As game engines have become more accessible and adopted by artists to create immersive worlds layered with meaning and cultural critique, it is exciting to see Xiao adopt the game platform to create a powerful metaphoric world that easily stirs investigation and reflection in the viewer. As Xiao further describes “The Linguistic Errantry reimagines the Tower of Babel in a way that manifests the arbitrary nature of history: the consolidation and disintegration of sovereigns, an anticipated revolution to be generated by mere chance, or a parallel universe where nothing ever happens and only entropy reigns supreme.”

5D Futures Online Video Art

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5D Futures

5D Futures, group exhibition, video art portal and pavilion for The Wrong Biennale nº5 Curated by COLLAGISM, Tottenham, London, United Kingdom.

5D FUTURES is a video art portal and pavilion for The Wrong Biennale nº5 curated by Collagism. It is a journey through the Elevation of Consciousness, bringing together a selection of poignant video works from highly celebrated video artists around the world. The works navigate through the world of performance art into the digital realm of glitched hybrid realities, documentary film and How to guides.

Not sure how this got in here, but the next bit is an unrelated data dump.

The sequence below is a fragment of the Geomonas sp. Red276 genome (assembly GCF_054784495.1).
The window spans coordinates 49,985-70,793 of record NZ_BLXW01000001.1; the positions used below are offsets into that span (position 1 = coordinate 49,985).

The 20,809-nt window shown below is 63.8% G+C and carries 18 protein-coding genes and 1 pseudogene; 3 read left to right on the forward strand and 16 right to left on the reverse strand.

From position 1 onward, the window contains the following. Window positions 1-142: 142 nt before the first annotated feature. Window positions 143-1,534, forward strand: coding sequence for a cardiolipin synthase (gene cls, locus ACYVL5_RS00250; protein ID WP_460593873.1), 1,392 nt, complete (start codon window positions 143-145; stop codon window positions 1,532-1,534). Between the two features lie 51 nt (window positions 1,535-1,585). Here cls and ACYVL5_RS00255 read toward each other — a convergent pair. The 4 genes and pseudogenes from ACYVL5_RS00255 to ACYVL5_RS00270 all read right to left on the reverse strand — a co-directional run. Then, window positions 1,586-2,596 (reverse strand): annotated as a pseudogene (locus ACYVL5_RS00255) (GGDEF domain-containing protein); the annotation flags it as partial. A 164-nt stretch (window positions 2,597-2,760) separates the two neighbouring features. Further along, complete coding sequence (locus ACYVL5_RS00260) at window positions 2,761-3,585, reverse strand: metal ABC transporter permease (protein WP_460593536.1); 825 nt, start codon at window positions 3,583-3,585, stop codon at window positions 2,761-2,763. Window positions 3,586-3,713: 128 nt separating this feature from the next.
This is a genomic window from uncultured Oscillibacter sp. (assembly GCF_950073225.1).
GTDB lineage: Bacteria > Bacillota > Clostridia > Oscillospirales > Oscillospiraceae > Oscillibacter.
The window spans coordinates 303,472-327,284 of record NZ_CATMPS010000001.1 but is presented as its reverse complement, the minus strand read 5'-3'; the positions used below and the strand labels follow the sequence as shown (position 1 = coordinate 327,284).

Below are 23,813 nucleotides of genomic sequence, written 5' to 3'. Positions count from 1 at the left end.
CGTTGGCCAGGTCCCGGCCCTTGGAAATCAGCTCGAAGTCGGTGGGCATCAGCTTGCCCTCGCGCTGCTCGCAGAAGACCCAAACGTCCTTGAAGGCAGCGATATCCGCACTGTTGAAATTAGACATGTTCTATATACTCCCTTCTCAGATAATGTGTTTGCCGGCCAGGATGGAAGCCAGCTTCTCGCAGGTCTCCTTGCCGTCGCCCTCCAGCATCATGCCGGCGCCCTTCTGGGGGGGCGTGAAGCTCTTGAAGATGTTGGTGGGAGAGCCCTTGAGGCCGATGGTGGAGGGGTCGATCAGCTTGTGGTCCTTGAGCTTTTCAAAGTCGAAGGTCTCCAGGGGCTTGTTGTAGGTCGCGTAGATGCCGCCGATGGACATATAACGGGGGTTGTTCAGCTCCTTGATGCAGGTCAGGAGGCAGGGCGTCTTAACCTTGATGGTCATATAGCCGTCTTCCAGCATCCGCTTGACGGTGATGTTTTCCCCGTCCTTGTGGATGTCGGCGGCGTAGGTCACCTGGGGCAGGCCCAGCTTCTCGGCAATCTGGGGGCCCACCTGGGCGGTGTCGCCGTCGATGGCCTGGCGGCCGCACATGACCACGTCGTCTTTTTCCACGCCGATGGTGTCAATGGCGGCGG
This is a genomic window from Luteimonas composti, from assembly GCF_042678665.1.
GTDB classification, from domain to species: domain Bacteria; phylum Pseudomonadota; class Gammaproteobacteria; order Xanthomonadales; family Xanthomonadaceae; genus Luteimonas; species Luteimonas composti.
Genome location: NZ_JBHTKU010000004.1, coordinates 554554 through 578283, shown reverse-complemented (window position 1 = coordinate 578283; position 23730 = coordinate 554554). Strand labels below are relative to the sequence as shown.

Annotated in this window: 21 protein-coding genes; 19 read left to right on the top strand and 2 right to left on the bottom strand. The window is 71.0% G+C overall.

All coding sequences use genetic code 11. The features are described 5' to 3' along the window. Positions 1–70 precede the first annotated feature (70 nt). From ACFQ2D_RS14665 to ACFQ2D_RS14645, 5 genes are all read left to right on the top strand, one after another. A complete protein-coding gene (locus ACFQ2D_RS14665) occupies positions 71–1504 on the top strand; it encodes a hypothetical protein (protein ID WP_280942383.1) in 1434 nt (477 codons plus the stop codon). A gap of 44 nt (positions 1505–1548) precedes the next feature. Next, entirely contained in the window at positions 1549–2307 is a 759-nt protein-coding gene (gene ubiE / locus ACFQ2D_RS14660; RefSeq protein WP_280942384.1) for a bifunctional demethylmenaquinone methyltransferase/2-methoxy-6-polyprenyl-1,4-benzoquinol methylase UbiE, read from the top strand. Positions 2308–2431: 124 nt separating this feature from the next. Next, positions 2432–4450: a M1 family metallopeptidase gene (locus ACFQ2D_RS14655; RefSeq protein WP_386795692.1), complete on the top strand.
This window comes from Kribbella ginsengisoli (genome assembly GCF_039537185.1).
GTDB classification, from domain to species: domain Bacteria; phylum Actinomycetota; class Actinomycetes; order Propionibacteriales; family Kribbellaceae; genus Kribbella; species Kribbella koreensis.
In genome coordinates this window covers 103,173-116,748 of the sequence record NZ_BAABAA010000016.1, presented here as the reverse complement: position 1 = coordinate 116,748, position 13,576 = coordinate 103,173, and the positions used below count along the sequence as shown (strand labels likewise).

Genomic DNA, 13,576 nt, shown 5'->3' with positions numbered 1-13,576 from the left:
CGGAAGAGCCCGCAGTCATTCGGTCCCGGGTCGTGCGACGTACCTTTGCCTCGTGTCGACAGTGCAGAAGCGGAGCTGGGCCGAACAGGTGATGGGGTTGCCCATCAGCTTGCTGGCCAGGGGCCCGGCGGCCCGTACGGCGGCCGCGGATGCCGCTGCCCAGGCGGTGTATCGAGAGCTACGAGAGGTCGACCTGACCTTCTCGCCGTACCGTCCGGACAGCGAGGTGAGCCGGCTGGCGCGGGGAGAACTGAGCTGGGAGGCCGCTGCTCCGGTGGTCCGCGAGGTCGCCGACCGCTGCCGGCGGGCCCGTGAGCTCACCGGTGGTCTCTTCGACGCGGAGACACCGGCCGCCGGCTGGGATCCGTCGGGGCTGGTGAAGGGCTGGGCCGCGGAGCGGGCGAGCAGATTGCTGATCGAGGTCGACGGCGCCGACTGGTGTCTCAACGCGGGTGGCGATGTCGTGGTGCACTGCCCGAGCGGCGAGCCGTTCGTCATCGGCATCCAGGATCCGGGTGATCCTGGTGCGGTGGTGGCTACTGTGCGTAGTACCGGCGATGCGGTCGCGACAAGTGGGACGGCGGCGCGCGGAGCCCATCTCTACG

Written by ricardo

November 10th, 2021 at 9:11 am

Posted in Contemporary Art

Notes on Viejo San Juan and Vieques

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Direct flight from JFK to San Juan, Puerto Rico

I spent July 10th through the 16th 2021 in Puerto Rico with my partner Erica – a Saturday through Friday trip. Three nights in Viejo San Juan – Saturday through Tuesday afternoon and three nights in Vieques – Tuesday evening through Friday morning. I’m writing this to record a few observations.

Upon arriving to San Juan, we were unable to connect to the free airport wifi and our cellular was not working. Although technically we were in the United States, we had no cell service and I wish I had set up international roaming ahead of travel. So Uber was out and we took the first taxi offer to the hotel, a $30 ride trip to El Viejo San Juan.